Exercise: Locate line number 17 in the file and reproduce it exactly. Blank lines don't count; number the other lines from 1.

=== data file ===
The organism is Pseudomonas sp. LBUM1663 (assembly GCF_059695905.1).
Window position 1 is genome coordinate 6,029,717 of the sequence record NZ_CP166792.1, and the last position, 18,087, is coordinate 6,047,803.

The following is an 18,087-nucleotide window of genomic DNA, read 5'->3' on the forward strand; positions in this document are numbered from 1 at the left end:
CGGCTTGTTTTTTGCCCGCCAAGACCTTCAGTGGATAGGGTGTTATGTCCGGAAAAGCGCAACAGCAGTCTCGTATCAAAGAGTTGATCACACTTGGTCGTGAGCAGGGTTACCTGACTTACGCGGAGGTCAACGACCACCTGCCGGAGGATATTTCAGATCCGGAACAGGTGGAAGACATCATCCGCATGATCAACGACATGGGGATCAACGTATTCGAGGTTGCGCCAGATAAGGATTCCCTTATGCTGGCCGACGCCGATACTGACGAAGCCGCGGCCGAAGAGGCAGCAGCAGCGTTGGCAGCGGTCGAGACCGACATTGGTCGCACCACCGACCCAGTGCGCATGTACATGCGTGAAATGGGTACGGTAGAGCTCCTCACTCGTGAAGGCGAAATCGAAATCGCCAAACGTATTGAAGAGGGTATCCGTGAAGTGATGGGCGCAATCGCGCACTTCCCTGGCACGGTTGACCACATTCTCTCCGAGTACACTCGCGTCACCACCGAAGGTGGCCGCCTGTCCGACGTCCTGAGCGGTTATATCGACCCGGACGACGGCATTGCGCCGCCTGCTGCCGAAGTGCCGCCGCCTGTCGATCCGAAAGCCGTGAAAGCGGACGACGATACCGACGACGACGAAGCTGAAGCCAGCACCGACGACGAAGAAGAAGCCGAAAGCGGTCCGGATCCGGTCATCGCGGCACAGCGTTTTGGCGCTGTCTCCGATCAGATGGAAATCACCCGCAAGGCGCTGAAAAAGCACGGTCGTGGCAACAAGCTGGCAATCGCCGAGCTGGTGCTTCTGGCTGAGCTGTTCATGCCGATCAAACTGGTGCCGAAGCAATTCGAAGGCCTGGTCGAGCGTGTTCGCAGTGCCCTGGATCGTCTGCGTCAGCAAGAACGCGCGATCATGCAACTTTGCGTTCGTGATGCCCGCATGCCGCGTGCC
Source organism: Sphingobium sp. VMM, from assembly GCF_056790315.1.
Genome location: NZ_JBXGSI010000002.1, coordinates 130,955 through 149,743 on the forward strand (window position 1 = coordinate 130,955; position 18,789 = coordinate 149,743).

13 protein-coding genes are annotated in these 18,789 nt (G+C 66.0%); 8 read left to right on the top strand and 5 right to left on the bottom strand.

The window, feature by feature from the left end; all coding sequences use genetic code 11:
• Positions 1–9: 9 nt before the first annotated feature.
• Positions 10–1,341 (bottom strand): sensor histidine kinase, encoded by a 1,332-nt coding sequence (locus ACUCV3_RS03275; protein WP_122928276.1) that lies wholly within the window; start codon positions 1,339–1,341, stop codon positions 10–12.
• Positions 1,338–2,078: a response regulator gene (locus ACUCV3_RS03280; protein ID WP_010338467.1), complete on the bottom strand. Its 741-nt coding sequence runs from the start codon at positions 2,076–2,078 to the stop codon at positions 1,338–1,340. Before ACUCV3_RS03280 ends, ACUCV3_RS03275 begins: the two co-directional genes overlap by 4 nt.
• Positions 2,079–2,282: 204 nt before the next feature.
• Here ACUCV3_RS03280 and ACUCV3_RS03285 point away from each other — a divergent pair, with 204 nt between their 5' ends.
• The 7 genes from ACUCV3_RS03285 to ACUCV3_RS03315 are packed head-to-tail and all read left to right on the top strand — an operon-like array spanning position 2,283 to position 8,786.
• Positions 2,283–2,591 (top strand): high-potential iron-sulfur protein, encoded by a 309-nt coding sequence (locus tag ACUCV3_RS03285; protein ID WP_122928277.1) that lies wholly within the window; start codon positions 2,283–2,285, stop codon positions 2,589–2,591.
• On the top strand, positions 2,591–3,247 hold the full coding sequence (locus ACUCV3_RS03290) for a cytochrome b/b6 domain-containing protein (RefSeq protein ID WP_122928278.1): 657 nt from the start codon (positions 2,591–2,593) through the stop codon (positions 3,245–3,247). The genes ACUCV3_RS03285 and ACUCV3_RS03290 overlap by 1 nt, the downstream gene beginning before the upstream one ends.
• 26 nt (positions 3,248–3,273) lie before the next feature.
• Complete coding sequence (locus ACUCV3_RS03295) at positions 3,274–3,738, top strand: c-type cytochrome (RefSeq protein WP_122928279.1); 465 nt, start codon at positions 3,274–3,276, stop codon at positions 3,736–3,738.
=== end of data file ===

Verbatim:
• 26 nt (positions 3,248–3,273) lie before the next feature.